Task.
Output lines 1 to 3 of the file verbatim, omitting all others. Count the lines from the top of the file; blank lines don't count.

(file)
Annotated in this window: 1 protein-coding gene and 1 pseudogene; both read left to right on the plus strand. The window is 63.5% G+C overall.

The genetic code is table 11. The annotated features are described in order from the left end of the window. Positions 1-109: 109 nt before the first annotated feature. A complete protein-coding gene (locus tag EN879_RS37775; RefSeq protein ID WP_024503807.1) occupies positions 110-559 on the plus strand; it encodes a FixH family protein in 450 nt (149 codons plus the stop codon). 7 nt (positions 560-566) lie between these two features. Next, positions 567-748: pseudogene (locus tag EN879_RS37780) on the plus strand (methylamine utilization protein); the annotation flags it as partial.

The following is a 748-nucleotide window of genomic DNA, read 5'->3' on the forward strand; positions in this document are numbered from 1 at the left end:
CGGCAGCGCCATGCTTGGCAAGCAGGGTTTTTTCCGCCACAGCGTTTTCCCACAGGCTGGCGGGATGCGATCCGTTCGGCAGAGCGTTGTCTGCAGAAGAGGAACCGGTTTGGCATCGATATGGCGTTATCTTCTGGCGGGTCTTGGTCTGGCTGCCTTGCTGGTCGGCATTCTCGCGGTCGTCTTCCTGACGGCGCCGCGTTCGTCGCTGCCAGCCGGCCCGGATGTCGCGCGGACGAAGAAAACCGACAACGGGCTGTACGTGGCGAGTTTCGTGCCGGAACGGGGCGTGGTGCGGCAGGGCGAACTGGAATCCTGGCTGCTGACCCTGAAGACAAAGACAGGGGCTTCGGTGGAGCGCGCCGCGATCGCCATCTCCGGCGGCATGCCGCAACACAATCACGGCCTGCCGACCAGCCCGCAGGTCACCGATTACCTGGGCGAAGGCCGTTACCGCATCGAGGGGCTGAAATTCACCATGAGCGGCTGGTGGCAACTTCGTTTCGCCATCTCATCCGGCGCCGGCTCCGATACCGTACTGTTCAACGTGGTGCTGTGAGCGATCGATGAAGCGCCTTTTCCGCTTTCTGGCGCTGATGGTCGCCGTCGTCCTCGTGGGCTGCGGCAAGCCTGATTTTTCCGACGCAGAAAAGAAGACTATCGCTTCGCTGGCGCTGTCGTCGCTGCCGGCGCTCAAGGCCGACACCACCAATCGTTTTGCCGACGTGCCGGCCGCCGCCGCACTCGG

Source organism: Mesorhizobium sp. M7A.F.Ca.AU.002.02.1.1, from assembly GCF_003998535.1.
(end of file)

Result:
Annotated in this window: 1 protein-coding gene and 1 pseudogene; both read left to right on the plus strand. The window is 63.5% G+C overall.

The genetic code is table 11. The annotated features are described in order from the left end of the window. Positions 1-109: 109 nt before the first annotated feature. A complete protein-coding gene (locus tag EN879_RS37775; RefSeq protein ID WP_024503807.1) occupies positions 110-559 on the plus strand; it encodes a FixH family protein in 450 nt (149 codons plus the stop codon). 7 nt (positions 560-566) lie between these two features. Next, positions 567-748: pseudogene (locus tag EN879_RS37780) on the plus strand (methylamine utilization protein); the annotation flags it as partial.

The following is a 748-nucleotide window of genomic DNA, read 5'->3' on the forward strand; positions in this document are numbered from 1 at the left end: